My latest article for Newsweek about “What Happens to the Animals When the Circus Leaves Town?” is now online. Read an excerpt below:
What Happens to the Animals When the Circus Leaves Town?
By Sena Christian
Smith was destined for execution. The lion had already been castrated, declawed, separated from his mate, Amazonas, and caged with another male’s offspring. He was agitated. Then one day in August 2014, during a circus performance in Peru, as he sat perched on a pedestal above a spectator’s head, which was lowered, exposing the back of her neck, the trainer commanded Smith to jump, and his natural instinct prevailed. He pounced on the audience member, grabbing her in his jaws and dragging her around the ring until a handler beat Smith into submission and forced him back into a cage.
The spectator survived, but the incident triggered an outcry for the lion to be euthanized, says Tim Phillips, vice president of Animal Defenders International. His group countered by pointing out how it was people, not Smith, who had acted recklessly and violated a law banning wild animals in circuses. ADI successfully pleaded with Peruvian authorities for Smith’s life to be spared and, with law enforcement’s help, the group returned a few days later to seize the lion from Circo de Monaco. “The world would be appalled if a lion is effectively murdered for what comes naturally when it was human beings and the circus being completely irresponsible and stupid,” Phillips says.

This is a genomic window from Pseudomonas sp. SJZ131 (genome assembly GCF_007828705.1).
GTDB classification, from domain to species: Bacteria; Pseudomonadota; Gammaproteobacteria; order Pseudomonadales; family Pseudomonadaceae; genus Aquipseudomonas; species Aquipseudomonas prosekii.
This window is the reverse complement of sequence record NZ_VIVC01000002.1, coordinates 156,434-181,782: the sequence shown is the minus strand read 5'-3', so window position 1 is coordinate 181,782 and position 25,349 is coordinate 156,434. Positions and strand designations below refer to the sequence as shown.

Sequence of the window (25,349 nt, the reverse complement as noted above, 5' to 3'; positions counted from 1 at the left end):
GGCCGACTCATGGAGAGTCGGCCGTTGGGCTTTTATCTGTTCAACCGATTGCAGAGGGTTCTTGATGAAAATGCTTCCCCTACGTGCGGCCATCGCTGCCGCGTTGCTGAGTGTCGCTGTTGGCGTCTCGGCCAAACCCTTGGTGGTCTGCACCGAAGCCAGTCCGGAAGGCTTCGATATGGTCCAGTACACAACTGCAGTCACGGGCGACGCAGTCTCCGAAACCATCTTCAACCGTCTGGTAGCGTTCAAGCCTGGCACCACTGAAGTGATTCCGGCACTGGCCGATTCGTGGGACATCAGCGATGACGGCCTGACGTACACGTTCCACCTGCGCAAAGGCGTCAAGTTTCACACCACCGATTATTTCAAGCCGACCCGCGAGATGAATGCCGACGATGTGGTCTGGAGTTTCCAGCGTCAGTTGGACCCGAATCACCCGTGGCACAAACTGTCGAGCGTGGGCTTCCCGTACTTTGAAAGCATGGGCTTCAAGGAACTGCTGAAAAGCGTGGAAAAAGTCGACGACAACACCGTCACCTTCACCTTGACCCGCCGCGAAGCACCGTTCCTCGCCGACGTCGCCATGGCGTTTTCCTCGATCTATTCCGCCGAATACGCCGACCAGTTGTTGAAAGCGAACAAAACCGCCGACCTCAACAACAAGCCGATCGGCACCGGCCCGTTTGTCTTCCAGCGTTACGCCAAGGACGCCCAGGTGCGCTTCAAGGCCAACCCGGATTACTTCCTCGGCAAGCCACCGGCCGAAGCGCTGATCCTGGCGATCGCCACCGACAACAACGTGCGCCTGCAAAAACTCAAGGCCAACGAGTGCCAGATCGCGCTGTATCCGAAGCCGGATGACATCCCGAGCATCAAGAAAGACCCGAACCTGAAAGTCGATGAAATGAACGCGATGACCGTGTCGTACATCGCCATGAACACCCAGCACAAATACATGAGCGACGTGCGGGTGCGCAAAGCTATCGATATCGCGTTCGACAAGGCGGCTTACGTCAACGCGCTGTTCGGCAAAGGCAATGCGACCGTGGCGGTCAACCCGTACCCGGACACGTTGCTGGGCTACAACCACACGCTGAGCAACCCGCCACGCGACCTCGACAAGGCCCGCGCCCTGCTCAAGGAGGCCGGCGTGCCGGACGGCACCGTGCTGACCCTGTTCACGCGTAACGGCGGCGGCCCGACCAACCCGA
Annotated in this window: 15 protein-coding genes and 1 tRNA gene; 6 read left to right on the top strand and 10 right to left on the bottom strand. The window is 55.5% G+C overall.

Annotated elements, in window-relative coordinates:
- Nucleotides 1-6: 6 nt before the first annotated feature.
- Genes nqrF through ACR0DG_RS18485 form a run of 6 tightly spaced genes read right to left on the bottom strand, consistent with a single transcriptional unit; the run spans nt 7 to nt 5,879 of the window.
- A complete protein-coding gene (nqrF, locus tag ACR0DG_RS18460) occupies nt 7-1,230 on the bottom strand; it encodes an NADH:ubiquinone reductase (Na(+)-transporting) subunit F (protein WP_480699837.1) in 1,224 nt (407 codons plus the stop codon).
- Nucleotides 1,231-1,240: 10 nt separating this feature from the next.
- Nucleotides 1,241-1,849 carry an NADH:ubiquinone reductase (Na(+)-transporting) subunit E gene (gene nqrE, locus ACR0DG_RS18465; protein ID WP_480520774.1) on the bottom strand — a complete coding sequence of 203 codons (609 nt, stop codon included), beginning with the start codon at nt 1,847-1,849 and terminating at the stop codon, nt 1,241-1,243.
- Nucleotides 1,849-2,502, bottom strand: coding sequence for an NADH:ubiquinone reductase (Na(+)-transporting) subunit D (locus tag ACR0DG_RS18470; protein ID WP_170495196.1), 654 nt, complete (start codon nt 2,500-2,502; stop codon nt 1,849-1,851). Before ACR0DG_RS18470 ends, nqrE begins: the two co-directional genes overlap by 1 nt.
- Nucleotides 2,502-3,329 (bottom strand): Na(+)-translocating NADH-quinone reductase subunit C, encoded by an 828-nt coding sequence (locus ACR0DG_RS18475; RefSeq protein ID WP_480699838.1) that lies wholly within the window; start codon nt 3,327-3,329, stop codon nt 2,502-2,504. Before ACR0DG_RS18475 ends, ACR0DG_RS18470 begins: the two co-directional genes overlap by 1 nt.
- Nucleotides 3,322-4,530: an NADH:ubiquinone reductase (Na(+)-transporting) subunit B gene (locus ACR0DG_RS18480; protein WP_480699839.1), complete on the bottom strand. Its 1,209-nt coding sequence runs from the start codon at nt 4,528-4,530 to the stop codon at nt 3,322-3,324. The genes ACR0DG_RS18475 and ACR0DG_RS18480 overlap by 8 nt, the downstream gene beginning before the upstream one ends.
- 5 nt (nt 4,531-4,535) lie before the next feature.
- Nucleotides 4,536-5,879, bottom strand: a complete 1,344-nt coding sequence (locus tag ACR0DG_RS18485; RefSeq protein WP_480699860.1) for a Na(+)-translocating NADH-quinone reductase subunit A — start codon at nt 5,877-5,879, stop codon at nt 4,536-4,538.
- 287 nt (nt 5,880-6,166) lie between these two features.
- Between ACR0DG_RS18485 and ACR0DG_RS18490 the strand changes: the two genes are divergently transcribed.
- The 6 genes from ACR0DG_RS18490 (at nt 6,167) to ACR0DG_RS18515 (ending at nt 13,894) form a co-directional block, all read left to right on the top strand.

In addition to Smith, 32 lions and about 60 other animals have been recovered from circuses in Peru and Colombia over the past year—following bans on the use of animals in circuses in those countries—as part of ADI’s Operation Spirit of Freedom. In some cases, the organization and the Peruvian government worked together to accept and relocate recovered animals, while other times they had to free the animals from circuses that refused to let them go. The rescue portion of the nearly $1.7 million operation was completed this July.
But freedom isn’t enough. These animals need an adequate place to spend the rest of their lives, and one that’s not “in the wild.” Animal activists can expect to encounter this challenge more often as governments continue to crack down on the use of animals in circuses; 40 nations have now outlawed this practice to some degree. (In the U.S., circuses are allowed to use wild animals in acts, though the Animal Welfare Act of 1966 provides some minimum standards for the care of animals in traveling exhibits.) The stakes are high: Without a rescue group such as ADI assisting with logistics, these animals would likely be euthanized or put in zoos possibly without the infrastructure to accommodate them, or bans would simply go unenforced by overwhelmed authorities.